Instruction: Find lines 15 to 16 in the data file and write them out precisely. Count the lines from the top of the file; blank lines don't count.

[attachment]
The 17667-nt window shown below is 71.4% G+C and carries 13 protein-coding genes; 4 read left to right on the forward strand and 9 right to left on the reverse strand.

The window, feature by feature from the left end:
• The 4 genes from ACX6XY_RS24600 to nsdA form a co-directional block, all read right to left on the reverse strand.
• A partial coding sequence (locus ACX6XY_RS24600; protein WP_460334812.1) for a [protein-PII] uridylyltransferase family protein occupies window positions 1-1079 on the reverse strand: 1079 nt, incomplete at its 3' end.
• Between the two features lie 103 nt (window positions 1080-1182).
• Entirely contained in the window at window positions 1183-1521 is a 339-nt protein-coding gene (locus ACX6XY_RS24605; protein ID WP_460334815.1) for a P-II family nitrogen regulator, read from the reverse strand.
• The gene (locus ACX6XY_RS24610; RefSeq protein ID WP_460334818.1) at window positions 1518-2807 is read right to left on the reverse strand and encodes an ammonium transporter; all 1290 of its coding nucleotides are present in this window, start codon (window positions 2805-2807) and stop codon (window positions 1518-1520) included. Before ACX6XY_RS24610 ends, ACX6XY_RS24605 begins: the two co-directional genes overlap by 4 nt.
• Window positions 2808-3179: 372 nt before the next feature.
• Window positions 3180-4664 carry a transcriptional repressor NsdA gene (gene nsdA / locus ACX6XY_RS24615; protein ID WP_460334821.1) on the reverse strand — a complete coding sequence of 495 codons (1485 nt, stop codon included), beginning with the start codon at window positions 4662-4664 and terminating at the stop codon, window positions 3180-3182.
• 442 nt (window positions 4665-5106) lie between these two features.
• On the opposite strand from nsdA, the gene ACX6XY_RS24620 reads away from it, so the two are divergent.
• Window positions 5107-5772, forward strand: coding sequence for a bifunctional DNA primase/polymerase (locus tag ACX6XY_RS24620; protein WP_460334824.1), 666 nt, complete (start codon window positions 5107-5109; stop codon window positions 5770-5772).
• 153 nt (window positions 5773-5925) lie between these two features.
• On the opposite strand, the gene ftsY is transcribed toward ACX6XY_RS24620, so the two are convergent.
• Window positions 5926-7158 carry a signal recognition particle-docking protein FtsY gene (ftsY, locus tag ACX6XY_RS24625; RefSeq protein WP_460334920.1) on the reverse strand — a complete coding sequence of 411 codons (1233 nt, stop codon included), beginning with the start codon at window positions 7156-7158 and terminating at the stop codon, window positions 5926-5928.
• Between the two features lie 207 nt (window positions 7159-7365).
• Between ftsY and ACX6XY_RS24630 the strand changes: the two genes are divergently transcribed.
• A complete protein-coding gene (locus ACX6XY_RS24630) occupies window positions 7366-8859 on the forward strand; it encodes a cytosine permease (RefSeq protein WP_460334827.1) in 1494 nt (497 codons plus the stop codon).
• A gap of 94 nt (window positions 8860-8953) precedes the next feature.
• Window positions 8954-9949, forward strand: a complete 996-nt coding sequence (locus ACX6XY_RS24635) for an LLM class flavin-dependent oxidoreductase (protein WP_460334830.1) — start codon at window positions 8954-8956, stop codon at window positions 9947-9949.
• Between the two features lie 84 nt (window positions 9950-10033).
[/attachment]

• Window positions 5926-7158 carry a signal recognition particle-docking protein FtsY gene (ftsY, locus tag ACX6XY_RS24625; RefSeq protein WP_460334920.1) on the reverse strand — a complete coding sequence of 411 codons (1233 nt, stop codon included), beginning with the start codon at window positions 7156-7158 and terminating at the stop codon, window positions 5926-5928.
• Between the two features lie 207 nt (window positions 7159-7365).